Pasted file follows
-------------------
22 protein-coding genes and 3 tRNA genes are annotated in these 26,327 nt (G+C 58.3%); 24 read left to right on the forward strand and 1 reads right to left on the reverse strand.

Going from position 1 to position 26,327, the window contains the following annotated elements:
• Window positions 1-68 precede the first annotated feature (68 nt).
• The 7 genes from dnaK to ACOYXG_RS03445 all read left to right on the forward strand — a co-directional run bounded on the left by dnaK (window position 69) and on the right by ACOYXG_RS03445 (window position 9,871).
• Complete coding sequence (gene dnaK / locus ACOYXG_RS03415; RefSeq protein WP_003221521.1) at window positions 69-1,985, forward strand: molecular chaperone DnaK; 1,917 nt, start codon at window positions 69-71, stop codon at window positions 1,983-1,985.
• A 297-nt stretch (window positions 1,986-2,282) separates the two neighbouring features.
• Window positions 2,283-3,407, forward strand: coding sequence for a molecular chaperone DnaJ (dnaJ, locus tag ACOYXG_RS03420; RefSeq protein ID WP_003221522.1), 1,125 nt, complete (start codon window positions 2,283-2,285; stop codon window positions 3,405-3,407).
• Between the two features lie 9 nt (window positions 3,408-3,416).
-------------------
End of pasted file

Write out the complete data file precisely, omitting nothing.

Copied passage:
22 protein-coding genes and 3 tRNA genes are annotated in these 26,327 nt (G+C 58.3%); 24 read left to right on the forward strand and 1 reads right to left on the reverse strand.

Going from position 1 to position 26,327, the window contains the following annotated elements:
• Window positions 1-68 precede the first annotated feature (68 nt).
• The 7 genes from dnaK to ACOYXG_RS03445 all read left to right on the forward strand — a co-directional run bounded on the left by dnaK (window position 69) and on the right by ACOYXG_RS03445 (window position 9,871).
• Complete coding sequence (gene dnaK / locus ACOYXG_RS03415; RefSeq protein WP_003221521.1) at window positions 69-1,985, forward strand: molecular chaperone DnaK; 1,917 nt, start codon at window positions 69-71, stop codon at window positions 1,983-1,985.
• A 297-nt stretch (window positions 1,986-2,282) separates the two neighbouring features.
• Window positions 2,283-3,407, forward strand: coding sequence for a molecular chaperone DnaJ (dnaJ, locus tag ACOYXG_RS03420; RefSeq protein ID WP_003221522.1), 1,125 nt, complete (start codon window positions 2,283-2,285; stop codon window positions 3,405-3,407).
• Between the two features lie 9 nt (window positions 3,408-3,416).